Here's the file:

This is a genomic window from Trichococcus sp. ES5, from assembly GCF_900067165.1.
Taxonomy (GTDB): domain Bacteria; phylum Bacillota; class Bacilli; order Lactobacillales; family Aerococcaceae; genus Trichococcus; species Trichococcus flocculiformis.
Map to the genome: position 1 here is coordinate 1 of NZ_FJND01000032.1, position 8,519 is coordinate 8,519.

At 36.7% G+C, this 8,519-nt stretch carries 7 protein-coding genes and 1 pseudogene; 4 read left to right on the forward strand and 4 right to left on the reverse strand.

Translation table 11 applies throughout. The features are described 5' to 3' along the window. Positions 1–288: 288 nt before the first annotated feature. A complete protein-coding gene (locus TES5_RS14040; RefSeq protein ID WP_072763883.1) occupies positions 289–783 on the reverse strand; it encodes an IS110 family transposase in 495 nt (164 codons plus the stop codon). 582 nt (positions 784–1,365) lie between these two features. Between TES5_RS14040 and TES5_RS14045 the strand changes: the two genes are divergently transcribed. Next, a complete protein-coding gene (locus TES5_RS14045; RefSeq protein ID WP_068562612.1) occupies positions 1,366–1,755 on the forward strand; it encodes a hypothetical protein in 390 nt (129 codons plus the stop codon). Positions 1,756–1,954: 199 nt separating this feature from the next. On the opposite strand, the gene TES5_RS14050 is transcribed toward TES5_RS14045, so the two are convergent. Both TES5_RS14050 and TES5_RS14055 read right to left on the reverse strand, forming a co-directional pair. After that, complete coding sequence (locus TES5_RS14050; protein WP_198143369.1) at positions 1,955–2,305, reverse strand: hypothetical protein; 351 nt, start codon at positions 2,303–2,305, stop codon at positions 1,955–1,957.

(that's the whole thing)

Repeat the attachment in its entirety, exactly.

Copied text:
This is a genomic window from Trichococcus sp. ES5, from assembly GCF_900067165.1.
Taxonomy (GTDB): domain Bacteria; phylum Bacillota; class Bacilli; order Lactobacillales; family Aerococcaceae; genus Trichococcus; species Trichococcus flocculiformis.
Map to the genome: position 1 here is coordinate 1 of NZ_FJND01000032.1, position 8,519 is coordinate 8,519.

At 36.7% G+C, this 8,519-nt stretch carries 7 protein-coding genes and 1 pseudogene; 4 read left to right on the forward strand and 4 right to left on the reverse strand.

Translation table 11 applies throughout. The features are described 5' to 3' along the window. Positions 1–288: 288 nt before the first annotated feature. A complete protein-coding gene (locus TES5_RS14040; RefSeq protein ID WP_072763883.1) occupies positions 289–783 on the reverse strand; it encodes an IS110 family transposase in 495 nt (164 codons plus the stop codon). 582 nt (positions 784–1,365) lie between these two features. Between TES5_RS14040 and TES5_RS14045 the strand changes: the two genes are divergently transcribed. Next, a complete protein-coding gene (locus TES5_RS14045; RefSeq protein ID WP_068562612.1) occupies positions 1,366–1,755 on the forward strand; it encodes a hypothetical protein in 390 nt (129 codons plus the stop codon). Positions 1,756–1,954: 199 nt separating this feature from the next. On the opposite strand, the gene TES5_RS14050 is transcribed toward TES5_RS14045, so the two are convergent. Both TES5_RS14050 and TES5_RS14055 read right to left on the reverse strand, forming a co-directional pair. After that, complete coding sequence (locus TES5_RS14050; protein WP_198143369.1) at positions 1,955–2,305, reverse strand: hypothetical protein; 351 nt, start codon at positions 2,303–2,305, stop codon at positions 1,955–1,957.